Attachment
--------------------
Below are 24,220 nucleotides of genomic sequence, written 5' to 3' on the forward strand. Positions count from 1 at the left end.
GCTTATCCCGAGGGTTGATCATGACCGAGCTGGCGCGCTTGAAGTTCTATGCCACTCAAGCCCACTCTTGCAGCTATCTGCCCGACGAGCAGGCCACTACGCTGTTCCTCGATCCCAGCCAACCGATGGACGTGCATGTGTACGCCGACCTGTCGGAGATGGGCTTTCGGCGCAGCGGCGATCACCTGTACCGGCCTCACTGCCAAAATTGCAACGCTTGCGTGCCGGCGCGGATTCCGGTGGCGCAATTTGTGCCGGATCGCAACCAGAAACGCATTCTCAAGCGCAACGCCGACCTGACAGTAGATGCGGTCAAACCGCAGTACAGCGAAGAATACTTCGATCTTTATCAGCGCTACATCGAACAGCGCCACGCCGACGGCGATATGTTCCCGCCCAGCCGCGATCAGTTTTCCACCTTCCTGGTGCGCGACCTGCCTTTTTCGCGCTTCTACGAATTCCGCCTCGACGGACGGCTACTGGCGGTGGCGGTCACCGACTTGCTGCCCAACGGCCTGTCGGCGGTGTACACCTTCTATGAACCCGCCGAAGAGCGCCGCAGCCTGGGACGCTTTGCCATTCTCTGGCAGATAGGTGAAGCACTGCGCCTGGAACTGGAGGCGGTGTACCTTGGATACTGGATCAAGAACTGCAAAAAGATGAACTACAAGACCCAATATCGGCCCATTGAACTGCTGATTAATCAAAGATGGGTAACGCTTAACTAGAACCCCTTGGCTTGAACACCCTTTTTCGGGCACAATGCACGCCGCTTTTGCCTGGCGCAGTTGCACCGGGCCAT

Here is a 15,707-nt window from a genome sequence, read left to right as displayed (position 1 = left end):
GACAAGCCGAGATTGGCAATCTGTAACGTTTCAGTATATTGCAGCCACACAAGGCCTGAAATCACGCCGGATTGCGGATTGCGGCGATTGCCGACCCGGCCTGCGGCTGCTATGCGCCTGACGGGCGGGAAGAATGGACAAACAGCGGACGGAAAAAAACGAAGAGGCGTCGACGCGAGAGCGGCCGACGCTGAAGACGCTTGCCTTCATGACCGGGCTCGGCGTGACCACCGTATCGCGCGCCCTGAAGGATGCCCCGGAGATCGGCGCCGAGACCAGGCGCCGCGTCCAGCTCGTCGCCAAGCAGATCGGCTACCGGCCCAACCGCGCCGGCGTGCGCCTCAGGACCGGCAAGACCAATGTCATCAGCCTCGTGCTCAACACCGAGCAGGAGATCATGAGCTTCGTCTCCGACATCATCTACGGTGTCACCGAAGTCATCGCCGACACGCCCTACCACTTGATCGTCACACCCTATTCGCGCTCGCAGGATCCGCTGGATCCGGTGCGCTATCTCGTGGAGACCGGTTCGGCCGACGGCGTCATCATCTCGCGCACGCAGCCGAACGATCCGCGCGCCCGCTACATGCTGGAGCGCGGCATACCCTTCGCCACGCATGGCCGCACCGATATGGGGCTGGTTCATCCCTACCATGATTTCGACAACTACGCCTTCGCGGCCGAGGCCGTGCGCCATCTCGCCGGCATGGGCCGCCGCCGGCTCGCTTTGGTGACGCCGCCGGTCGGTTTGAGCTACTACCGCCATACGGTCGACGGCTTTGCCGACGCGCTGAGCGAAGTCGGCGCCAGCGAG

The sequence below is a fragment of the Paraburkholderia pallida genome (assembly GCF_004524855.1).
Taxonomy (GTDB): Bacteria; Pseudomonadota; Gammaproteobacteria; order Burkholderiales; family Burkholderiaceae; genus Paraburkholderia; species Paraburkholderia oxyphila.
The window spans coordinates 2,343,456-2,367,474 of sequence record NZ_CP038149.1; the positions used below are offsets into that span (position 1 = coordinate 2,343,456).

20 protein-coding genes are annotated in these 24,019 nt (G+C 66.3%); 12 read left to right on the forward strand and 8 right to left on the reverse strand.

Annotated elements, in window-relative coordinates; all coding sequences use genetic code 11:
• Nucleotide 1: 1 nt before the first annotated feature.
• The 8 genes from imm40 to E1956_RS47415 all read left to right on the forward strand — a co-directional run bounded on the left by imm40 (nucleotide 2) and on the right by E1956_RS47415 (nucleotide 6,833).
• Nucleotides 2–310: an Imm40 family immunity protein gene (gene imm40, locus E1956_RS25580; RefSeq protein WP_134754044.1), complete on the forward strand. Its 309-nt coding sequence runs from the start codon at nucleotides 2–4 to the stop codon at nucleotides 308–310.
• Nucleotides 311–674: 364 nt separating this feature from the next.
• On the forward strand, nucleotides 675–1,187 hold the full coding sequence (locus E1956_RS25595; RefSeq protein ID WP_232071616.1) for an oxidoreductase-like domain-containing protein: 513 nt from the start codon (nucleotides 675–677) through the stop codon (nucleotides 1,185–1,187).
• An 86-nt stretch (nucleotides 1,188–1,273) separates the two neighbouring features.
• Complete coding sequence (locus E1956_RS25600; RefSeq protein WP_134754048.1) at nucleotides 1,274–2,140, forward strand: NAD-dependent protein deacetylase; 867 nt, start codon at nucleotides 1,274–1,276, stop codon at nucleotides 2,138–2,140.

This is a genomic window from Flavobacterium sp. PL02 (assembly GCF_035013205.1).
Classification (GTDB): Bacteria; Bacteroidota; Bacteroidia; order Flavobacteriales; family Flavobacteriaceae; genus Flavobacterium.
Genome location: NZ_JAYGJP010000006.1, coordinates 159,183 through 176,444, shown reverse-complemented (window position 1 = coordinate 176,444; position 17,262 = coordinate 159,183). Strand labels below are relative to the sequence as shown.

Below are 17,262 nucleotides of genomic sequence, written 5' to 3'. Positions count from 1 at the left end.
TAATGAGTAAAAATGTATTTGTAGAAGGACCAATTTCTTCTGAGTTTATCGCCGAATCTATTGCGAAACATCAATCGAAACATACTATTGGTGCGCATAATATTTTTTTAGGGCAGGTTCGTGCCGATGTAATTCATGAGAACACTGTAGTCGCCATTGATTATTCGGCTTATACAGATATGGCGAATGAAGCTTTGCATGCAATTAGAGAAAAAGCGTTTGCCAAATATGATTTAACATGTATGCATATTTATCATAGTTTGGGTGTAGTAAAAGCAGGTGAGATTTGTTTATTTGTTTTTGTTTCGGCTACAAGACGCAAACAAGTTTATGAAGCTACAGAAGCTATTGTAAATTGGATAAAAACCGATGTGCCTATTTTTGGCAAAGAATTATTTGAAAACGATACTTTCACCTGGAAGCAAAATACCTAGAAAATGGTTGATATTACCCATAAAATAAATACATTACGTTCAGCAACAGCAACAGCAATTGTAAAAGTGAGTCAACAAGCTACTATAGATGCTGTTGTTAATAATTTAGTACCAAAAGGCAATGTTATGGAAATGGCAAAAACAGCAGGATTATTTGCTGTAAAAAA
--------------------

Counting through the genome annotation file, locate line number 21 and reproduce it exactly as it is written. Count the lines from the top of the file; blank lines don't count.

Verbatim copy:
TAATGAGTAAAAATGTATTTGTAGAAGGACCAATTTCTTCTGAGTTTATCGCCGAATCTATTGCGAAACATCAATCGAAACATACTATTGGTGCGCATAATATTTTTTTAGGGCAGGTTCGTGCCGATGTAATTCATGAGAACACTGTAGTCGCCATTGATTATTCGGCTTATACAGATATGGCGAATGAAGCTTTGCATGCAATTAGAGAAAAAGCGTTTGCCAAATATGATTTAACATGTATGCATATTTATCATAGTTTGGGTGTAGTAAAAGCAGGTGAGATTTGTTTATTTGTTTTTGTTTCGGCTACAAGACGCAAACAAGTTTATGAAGCTACAGAAGCTATTGTAAATTGGATAAAAACCGATGTGCCTATTTTTGGCAAAGAATTATTTGAAAACGATACTTTCACCTGGAAGCAAAATACCTAGAAAATGGTTGATATTACCCATAAAATAAATACATTACGTTCAGCAACAGCAACAGCAATTGTAAAAGTGAGTCAACAAGCTACTATAGATGCTGTTGTTAATAATTTAGTACCAAAAGGCAATGTTATGGAAATGGCAAAAACAGCAGGATTATTTGCTGTAAAAAA